- They don’t need to hear the specific pitches, because what they are hearing is notes in relation to harmony. So is the note a root note? Or a fifth? Or a major third. Or a seventh? And so on.
Here’s an analogy that I use to explain it to my students. Here's a test for you - can you see the number in the image?
That’s because I’m red-green colour blind and this image is part of a test used to diagnose that.
(My son tells me it’s 27).
It’s similar with hearing bass lines. If you have great hearing you can hear notes in groups. And how they relate to each other. And how they relate to the harmony. If you don’t have great hearing, that information is equivalent to a random collection of different coloured dots.
So the Pros don’t teach this stuff….because they don’t know that we can’t hear it! Plus they don’t understand it in a way that they can explain to those of us who can’t hear that. (Follow the metaphor…imagine that you’re explaining how you can see the numbers in the image on the online version of this section…and write a paragraph to explain that to me so I can see it.)
So when you ask these players about creating bass lines they’ll say stuff like:
- Play what you feel.
- Play something funky. Or bluesy. Or genre authentic.
- Play something that suits the chords.
Because they don’t know what we don’t know, their instructions are meaningless.
There's hope if you don’t have great relative (or perfect) pitch.
Because you can learn the language of bass from the analytical side of the equation. And practicing the vocabulary of the bass guitar will subliminally improve your hearing of devices.
I stumbled upon the secret vocabulary of the bass guitar by accident back in 2012/2013.
Some students had asked me to teach some ideas based on the playing of James Jamerson. I expected to teach some of Jamerson’s riffs and so on. But as I analysed some of his bass lines, I started noticing ideas that repeated in multiple lines.
The root and fifth are the most common and obvious of those patterns.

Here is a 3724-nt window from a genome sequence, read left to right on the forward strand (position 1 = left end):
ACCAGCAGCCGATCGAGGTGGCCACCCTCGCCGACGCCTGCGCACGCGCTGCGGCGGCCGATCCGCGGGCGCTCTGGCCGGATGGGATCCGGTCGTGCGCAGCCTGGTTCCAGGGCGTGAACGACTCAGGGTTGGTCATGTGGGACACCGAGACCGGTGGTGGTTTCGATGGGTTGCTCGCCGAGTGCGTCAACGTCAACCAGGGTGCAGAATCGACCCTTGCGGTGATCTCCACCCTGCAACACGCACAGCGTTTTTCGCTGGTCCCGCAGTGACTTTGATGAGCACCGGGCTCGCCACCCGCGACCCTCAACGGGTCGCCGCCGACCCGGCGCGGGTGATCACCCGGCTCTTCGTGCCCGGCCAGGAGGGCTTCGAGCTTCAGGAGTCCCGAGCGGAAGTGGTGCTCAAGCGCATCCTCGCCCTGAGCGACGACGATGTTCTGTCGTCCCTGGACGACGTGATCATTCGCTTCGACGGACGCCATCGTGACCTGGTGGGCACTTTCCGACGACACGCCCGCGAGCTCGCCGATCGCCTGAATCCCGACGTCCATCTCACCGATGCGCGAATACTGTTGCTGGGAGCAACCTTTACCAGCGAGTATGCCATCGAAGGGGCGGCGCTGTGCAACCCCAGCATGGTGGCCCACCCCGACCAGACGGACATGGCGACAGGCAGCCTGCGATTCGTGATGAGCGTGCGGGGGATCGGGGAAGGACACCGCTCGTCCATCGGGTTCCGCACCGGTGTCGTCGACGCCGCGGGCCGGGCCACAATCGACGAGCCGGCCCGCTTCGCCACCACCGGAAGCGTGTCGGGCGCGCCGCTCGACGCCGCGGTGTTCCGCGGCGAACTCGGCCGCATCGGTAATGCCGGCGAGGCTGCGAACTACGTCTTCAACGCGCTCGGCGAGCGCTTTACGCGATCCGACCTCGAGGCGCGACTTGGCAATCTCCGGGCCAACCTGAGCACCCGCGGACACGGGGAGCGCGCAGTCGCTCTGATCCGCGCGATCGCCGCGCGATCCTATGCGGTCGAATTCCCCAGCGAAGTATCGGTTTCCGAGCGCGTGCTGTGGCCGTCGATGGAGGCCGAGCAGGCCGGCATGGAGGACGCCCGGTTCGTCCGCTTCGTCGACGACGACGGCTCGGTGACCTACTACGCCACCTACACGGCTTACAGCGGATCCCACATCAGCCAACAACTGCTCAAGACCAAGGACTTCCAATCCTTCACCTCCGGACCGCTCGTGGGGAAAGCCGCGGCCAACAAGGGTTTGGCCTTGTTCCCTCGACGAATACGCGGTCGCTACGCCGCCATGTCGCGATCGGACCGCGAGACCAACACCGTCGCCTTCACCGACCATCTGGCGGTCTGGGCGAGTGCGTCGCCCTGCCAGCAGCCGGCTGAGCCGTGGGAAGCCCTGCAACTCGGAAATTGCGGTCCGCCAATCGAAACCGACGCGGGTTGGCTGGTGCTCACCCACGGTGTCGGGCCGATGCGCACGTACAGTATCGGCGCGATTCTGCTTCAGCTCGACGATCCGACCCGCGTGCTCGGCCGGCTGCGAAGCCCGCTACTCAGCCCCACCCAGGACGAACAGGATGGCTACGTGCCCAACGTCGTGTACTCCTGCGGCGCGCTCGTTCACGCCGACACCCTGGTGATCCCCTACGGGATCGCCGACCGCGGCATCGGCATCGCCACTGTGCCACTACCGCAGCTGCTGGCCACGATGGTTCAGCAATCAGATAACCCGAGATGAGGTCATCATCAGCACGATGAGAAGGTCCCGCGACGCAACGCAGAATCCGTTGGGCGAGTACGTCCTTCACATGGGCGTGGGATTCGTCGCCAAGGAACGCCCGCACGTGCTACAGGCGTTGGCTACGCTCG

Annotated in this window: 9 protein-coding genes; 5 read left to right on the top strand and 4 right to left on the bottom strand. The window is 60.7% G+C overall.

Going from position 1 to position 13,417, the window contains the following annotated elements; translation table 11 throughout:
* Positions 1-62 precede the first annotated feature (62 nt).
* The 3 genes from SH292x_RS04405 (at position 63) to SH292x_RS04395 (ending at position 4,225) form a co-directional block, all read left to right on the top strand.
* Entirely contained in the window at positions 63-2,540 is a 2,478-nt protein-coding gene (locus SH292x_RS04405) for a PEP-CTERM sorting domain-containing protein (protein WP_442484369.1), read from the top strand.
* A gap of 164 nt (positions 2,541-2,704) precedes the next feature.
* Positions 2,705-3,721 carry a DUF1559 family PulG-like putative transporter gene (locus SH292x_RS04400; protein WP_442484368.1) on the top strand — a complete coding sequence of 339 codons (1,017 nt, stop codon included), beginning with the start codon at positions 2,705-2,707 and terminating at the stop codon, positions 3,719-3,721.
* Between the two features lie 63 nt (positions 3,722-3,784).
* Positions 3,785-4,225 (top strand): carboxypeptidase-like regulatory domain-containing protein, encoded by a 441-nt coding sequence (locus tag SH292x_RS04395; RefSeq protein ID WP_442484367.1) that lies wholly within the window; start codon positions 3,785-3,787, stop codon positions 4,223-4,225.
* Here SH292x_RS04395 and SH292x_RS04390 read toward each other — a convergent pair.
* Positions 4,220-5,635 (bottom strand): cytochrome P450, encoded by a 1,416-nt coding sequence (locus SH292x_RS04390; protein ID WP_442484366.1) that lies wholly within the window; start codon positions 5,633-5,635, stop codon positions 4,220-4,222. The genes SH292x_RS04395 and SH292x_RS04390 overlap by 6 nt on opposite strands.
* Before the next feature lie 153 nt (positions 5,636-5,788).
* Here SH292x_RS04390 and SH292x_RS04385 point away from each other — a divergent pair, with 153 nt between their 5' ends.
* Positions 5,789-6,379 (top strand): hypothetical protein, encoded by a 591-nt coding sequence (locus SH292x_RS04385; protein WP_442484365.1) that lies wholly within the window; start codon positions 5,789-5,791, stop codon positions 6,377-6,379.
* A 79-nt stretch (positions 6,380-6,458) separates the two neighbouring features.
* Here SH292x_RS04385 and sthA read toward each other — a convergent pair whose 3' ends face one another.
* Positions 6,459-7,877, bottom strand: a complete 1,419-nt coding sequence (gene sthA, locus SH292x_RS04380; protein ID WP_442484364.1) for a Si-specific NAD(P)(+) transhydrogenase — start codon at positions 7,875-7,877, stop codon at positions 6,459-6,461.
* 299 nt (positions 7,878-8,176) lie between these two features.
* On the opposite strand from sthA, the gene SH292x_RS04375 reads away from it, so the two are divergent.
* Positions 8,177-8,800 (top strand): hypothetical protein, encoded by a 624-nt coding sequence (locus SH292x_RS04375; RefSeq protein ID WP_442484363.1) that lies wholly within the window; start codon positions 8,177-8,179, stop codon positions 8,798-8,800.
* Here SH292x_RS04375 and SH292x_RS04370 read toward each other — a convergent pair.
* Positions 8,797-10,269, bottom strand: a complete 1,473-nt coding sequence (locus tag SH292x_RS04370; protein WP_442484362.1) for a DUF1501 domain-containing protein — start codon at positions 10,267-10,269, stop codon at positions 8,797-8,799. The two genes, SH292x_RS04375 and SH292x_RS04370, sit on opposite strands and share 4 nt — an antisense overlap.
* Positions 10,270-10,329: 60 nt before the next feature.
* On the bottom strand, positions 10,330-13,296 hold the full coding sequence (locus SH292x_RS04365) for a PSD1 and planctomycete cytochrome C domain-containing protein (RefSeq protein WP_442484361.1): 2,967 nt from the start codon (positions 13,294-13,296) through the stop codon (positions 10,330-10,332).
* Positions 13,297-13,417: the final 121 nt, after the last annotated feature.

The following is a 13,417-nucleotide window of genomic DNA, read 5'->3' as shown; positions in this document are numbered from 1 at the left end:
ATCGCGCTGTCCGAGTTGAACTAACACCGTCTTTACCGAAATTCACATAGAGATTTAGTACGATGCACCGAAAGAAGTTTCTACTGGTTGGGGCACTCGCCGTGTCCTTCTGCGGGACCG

Identifying that leads you to noticing that Jamerson used root, fifth and octave and its inverse in lines. And that led to seeing how Jamerson used chromatic notes in his lines.
Going beyond Jamerson’s work, I discovered ideas I’d found in Jamerson’s bass lines in the bass lines of other bass players. This happened too frequently to be coincidental.S o I set out to try and codify all of these ideas.
As I mentioned in one of the earlier articles in this series, you can build a career knowing 15 to 20 devices.
The next obvious question would be: which devices should I learn?
There are three ways to go about this....and those three ways are detailed on the next page. If you want to hit the ground running with your bass learning in 2024, and start learning the fundamentals that will allow you to create your own authentic bass lines from scratch, then click the blue CONTINUE button to find out more.
1.The 'Pros' don't teach creating bass lines from the (analytical) perspective of devices. Because that's not how they experience devices.
2. Instead they have great hearing and their learning of devices is done from an auditory perspective.
3. If you don't have great hearing you've either got to invest thousands of ears doing ear training. Or learn using a method that isolates devices and where the practice of those isolated devices will improve your hearing subliminally.